A Super Puma helicopter returning from offshore Miller Oil Platform crashed in North Sea, 14 miles off the Aberdeenshire coast on April 01. Eight people have been killed and another eight are missing.
On February 18, when another Super Puma helicopter ditched into the sea about 125 miles east of Aberdeen on its way to ETAP oil production platform, all eighteen crew survived and were rescued.
However it is reported that there is no link between both the crashes involving Super Puma in the North Sea. It appears that the helicopter suffered a catastrophic impact as it crashed into the sea on April 01. The earlier accident on February 18, occurred at night in poor weather conditions.
Some of the disturbing features of April 01, accident are:
- Miller Oil Platform is owned by BP and the helicopter is operated by Bond Offshore Helicopters on behalf of BP. No details about the crash are available from Bond operator website.
- The helicopter was carrying oil platform crew who were returning to shore after a two-week stint on board the platform. The crash took place around 1400 hours local time.
- Weather conditions in the area are believed to be good and the temperature in the North Sea is around 5 degree Celsius at this time of year.
- People who travel on these helicopters to and from the oil rigs wear proper immersion suits.
- Rescue operation was launched involving the RAF, RNLI, Maritime and Coastguard Agency (MAC) as well as 11 other vessels in the area. But there is no hope of finding any survivors.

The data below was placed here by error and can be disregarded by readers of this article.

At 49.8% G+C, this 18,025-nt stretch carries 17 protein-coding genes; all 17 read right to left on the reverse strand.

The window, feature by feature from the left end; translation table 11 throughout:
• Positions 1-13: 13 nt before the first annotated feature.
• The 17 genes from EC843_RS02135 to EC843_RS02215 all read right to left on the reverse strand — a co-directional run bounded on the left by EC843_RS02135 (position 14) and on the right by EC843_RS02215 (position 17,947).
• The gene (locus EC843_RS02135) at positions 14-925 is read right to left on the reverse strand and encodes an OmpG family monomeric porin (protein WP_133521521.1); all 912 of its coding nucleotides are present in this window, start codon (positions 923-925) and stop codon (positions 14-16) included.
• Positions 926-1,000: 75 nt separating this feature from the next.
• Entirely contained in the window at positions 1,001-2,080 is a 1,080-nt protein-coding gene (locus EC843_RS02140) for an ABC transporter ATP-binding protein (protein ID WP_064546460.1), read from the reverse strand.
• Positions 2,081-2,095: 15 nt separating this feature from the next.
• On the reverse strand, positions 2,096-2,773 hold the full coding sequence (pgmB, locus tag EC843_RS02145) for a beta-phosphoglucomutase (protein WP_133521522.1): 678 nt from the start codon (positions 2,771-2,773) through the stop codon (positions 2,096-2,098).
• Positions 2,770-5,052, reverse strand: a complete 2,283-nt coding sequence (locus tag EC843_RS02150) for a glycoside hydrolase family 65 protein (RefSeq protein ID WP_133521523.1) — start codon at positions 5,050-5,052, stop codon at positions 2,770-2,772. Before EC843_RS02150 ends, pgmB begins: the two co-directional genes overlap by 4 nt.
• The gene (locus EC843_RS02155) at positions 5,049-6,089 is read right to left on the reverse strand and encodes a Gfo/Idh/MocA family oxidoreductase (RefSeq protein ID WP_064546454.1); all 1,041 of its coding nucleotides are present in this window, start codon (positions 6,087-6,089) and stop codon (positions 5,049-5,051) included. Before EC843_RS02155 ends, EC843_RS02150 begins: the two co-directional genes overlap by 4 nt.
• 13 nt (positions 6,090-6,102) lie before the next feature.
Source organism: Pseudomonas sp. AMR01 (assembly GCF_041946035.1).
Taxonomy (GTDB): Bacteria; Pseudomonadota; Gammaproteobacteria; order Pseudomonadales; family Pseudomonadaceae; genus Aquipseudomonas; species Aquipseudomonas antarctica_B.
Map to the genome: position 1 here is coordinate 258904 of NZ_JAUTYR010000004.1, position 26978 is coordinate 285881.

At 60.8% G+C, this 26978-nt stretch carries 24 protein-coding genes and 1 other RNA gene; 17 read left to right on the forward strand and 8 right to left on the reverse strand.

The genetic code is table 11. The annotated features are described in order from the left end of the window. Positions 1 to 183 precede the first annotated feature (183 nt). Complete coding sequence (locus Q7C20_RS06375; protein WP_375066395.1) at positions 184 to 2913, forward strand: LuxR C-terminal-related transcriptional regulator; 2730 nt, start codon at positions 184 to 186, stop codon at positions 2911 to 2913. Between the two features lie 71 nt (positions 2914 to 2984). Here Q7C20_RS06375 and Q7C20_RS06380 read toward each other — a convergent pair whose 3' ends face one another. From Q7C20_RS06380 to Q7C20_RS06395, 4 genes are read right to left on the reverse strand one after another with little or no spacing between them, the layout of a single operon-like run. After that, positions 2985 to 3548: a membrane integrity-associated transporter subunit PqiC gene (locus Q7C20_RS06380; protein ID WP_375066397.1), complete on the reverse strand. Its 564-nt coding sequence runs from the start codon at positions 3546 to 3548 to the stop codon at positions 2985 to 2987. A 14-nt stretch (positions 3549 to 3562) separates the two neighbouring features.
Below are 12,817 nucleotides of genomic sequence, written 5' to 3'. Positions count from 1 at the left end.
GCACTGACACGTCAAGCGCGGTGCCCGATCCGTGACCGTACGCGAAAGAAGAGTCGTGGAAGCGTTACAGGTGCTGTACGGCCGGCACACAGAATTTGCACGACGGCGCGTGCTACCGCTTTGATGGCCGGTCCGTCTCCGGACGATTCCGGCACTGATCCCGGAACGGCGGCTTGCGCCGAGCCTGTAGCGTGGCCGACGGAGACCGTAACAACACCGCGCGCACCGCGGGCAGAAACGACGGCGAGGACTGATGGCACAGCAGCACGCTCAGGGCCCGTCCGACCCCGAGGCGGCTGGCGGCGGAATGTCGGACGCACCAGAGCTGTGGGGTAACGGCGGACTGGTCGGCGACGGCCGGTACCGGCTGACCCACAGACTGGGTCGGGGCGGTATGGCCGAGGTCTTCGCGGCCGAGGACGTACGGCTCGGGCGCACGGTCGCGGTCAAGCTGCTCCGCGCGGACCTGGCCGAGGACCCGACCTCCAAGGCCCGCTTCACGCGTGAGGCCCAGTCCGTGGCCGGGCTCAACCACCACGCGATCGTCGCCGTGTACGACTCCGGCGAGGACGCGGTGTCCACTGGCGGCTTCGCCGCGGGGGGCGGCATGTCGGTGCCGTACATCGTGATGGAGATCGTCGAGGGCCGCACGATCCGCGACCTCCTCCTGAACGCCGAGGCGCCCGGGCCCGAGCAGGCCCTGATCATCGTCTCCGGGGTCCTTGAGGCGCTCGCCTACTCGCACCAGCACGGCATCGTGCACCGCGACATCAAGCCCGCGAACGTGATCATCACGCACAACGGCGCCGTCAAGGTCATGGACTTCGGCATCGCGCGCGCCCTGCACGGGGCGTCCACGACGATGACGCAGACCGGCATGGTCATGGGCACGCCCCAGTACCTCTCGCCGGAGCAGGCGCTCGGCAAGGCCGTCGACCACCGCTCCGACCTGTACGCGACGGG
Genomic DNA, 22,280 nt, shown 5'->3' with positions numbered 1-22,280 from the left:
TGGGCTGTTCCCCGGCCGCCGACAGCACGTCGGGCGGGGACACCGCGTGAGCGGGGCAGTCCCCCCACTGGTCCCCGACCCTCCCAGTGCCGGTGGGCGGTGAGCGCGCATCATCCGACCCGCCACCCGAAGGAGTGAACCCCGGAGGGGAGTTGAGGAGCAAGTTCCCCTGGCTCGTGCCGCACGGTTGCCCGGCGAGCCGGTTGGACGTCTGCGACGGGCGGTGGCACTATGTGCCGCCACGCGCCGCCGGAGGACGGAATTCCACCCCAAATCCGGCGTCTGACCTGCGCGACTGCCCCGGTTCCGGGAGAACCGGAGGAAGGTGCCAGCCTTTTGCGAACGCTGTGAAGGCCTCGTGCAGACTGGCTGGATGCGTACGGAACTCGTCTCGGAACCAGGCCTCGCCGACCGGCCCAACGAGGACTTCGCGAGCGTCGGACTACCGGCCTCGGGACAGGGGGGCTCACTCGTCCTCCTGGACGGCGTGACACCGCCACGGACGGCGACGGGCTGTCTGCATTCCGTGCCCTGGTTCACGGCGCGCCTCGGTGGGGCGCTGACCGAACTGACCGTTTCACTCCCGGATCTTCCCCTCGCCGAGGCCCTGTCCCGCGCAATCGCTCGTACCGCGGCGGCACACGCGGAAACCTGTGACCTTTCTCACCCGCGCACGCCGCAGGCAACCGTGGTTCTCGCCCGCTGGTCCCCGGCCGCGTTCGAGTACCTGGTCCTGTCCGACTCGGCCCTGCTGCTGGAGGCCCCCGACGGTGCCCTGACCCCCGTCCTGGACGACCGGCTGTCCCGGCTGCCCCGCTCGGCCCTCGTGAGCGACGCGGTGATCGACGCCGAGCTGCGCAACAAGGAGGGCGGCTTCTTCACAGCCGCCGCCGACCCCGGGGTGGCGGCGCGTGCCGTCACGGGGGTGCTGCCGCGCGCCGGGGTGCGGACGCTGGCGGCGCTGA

- Air Accident Investigation Branch (AAIB) has begun an inquiry into the incident, with 14 staff working on the case.
- View video clip, map of the crash and search area and read more from BBC News.
February 18, accident:
- Bond Super Puma with 18 people on board ditched in the North Sea while approaching ETAP platform. Everyone survived that accident.
- The helicopter ditched in the sea approximately 500 metres from the ETAP platform owned by BP at about 1915 GMT.
- Flotation bags carried in helicopter’s wheel bays deployed automatically after it hit the sea.
- Passengers and crew scrambled into three life rafts, which were tied together. GPS signals from locator beacons worn by all on board were picked up by satellite.
- Three survivors were picked up by helicopter, others by fast rescue craft.
- A RAF Nimrod aircraft co-ordinated the operation to prevent helicopters colliding in poor visibility.
- Read more from BBC News.
- Read Investigation report of Eurocopter EC225 LP Super Puma from Air Accidents Investigations Branch as pdf.
- View an interesting video clip of the rescue operations.
View video clips:
For details on EC225 Super Puma helicopter, log on to Eurocopter.
Post in MarineBuzz on this day a year before:
Update: April 06
The wreckage of the crashed Super Puma helicopter in the North Sea has been located. Read more from Sky News.
Update: April 12
The reason for the helicopter accident is reported to be fault in gearbox. View a video clip: Gearbox fault blamed for North Sea helicopter crash.
Update: April 25
The manufacturer of Eurocopter Super Puma helicopter says that more than half the fleet of AS332L2s serving the North Sea offshore oil and gas industry are airborne again after undergoing extensive main gearbox checks. Read more from Flightglobal.
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